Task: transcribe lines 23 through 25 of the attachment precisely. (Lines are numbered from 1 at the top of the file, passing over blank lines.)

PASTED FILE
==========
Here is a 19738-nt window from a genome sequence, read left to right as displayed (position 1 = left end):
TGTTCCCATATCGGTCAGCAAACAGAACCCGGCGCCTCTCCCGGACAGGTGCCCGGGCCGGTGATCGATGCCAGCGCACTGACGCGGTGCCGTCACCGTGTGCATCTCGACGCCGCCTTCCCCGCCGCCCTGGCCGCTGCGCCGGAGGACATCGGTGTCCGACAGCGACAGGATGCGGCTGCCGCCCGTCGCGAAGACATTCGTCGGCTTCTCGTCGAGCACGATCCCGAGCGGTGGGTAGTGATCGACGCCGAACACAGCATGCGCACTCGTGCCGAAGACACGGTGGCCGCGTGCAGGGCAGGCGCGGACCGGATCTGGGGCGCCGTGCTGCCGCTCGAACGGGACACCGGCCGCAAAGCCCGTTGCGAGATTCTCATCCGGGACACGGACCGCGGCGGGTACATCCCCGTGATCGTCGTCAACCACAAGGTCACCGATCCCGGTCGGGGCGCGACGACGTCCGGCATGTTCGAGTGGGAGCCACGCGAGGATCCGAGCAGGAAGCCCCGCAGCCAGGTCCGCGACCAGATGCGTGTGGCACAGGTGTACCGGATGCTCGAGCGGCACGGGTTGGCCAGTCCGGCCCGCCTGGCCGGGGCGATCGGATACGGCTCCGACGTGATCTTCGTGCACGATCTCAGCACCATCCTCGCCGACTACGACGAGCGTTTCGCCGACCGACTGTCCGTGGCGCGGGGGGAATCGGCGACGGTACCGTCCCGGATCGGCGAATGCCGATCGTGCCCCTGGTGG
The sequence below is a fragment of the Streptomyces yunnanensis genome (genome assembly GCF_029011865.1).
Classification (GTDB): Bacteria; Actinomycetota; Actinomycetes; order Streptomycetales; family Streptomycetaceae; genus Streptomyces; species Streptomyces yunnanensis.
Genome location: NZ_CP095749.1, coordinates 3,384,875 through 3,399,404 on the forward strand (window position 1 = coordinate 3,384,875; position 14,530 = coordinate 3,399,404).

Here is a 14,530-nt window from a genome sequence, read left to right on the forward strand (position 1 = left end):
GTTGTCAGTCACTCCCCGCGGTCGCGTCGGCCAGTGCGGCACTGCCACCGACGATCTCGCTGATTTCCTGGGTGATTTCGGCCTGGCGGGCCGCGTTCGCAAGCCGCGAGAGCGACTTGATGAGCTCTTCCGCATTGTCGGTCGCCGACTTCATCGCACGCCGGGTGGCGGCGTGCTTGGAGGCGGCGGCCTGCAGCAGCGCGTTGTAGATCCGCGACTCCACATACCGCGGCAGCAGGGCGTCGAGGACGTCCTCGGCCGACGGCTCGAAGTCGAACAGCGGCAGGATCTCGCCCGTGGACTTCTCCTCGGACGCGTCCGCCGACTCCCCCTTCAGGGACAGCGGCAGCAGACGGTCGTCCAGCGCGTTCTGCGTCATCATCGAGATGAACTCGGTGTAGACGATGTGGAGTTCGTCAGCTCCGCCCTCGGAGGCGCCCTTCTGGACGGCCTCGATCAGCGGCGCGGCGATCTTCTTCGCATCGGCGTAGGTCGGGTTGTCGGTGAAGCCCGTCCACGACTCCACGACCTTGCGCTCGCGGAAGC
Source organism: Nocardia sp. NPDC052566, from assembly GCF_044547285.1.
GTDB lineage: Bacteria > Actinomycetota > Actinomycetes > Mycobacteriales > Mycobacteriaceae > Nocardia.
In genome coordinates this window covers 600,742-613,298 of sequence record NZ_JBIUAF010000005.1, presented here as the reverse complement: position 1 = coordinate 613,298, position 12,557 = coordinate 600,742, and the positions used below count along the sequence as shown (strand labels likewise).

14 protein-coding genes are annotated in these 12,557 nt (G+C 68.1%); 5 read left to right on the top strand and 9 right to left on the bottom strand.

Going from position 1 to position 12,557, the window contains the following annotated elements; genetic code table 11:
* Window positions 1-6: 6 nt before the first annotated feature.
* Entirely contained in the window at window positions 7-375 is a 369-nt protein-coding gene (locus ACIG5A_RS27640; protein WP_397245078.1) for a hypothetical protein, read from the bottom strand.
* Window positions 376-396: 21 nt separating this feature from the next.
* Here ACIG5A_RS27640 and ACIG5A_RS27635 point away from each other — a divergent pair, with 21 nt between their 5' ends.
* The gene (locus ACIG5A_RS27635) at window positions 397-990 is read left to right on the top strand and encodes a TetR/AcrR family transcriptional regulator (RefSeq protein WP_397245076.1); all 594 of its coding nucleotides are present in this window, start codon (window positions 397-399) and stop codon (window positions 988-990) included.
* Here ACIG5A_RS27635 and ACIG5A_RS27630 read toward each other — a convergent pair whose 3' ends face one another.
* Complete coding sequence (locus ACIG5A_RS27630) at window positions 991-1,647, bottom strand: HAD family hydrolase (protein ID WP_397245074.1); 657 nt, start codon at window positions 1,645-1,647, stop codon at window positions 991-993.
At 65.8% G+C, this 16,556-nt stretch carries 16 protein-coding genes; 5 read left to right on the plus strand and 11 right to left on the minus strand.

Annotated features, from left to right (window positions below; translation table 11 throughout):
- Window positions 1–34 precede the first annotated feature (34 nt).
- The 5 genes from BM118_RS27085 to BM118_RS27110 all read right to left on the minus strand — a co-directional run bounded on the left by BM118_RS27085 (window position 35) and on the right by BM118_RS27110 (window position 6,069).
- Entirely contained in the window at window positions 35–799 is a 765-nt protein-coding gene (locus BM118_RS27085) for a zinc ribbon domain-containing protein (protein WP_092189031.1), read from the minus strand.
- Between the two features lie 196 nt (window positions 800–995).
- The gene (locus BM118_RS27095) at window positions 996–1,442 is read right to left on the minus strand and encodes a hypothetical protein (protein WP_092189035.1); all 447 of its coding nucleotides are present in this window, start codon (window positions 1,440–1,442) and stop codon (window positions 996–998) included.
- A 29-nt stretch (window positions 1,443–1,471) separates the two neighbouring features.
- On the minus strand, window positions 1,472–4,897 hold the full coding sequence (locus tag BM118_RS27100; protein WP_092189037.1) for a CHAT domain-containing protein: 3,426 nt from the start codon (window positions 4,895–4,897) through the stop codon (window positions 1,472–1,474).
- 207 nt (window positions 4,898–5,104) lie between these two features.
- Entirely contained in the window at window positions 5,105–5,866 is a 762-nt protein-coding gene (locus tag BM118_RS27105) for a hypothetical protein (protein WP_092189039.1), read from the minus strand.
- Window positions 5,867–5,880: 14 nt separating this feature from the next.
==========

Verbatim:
- The 5 genes from BM118_RS27085 to BM118_RS27110 all read right to left on the minus strand — a co-directional run bounded on the left by BM118_RS27085 (window position 35) and on the right by BM118_RS27110 (window position 6,069).
- Entirely contained in the window at window positions 35–799 is a 765-nt protein-coding gene (locus BM118_RS27085) for a zinc ribbon domain-containing protein (protein WP_092189031.1), read from the minus strand.
- Between the two features lie 196 nt (window positions 800–995).